The California Department of Water Resources (DWR) reported on May 2 that its Northern Sierra snowpack and water equivalent levels were 188 percent of average, nearly double the average for this time of year. The 2019 snowpack reached its peak on March 31 and is the fifth largest on record, according to the California Cooperative Snow Survey Program.
“California’s cities and farms can expect ample water supplies this summer,” said DWR Director Karla Nemeth, in a prepared statement.
On Thursday morning, Department of Water Resources surveyors weighed a tube of snow and found it held 27.7 inches of water, about 188 percent of the historical annual average for the site. DWR conducted its fifth and final manual survey at Phillips Station near Sierra-Tahoe, recording a snow depth of 47 inches and a snow water equivalent (SWE) of 27.5 inches. The statewide average snowpack sits at 31 inches of SWE, which is 144 percent of average for this time of year.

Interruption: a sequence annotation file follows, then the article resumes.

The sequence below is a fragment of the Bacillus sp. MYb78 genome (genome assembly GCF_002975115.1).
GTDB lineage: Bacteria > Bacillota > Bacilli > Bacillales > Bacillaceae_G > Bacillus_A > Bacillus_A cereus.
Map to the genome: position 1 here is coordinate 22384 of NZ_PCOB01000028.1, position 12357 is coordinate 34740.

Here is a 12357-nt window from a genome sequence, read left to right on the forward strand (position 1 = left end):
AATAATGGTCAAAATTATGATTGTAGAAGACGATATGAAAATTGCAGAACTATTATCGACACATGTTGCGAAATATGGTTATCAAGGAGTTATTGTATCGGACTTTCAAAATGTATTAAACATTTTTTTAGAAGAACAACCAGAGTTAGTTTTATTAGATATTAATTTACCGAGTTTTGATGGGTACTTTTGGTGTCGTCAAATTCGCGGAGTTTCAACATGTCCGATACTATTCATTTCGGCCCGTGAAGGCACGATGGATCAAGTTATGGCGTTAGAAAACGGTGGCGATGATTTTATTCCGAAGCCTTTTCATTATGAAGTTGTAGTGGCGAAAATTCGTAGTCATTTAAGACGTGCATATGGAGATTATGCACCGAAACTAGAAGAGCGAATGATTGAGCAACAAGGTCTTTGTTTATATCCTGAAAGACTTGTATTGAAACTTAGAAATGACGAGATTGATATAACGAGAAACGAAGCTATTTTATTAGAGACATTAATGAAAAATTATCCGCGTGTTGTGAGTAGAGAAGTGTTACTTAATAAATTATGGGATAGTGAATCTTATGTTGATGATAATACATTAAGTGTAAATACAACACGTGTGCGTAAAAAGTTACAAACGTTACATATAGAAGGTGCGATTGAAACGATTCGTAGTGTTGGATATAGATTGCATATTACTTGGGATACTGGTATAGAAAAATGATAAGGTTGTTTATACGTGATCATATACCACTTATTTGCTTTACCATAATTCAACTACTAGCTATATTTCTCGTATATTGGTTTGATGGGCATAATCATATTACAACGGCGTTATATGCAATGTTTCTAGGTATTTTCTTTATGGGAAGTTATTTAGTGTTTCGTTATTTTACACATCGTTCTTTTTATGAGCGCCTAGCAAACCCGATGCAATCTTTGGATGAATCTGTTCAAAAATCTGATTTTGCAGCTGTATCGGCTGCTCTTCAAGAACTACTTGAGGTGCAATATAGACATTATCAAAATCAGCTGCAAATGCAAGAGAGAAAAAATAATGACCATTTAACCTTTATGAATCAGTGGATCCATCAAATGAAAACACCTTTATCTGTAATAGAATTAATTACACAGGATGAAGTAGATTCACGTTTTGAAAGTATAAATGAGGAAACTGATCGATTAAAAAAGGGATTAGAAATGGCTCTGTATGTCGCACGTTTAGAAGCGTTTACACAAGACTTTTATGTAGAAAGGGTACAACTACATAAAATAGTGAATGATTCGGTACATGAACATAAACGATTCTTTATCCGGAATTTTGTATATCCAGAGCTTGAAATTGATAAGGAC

The state’s largest six reservoirs are full, holding between 96 percent of their historical average capacity at San Luis Reservoir to 128 percent at Melones Reservoir. Lake Shasta, California’s largest reservoir, is 93 percent full, which is 108 percent of its historical average.
“2019 has been an extremely good year in terms of snowpack,” said Jon Ericson, DWR Chief of the Division of Flood Management. “Based on our surveys, we are seeing a very dense, cold snowpack that will continue to produce run-off into late summer.”
The Sierra snowpack, dubbed California’s “frozen reservoir,” is what gets much of the Golden State through long, dry summers and autumns as melting snow fills lakes for gradual release during the dry months. It contributes about a third of California’s water when it melts. Hydrologists estimate the April through July snowpack melt and river runoff will be at 158 percent of normal this year.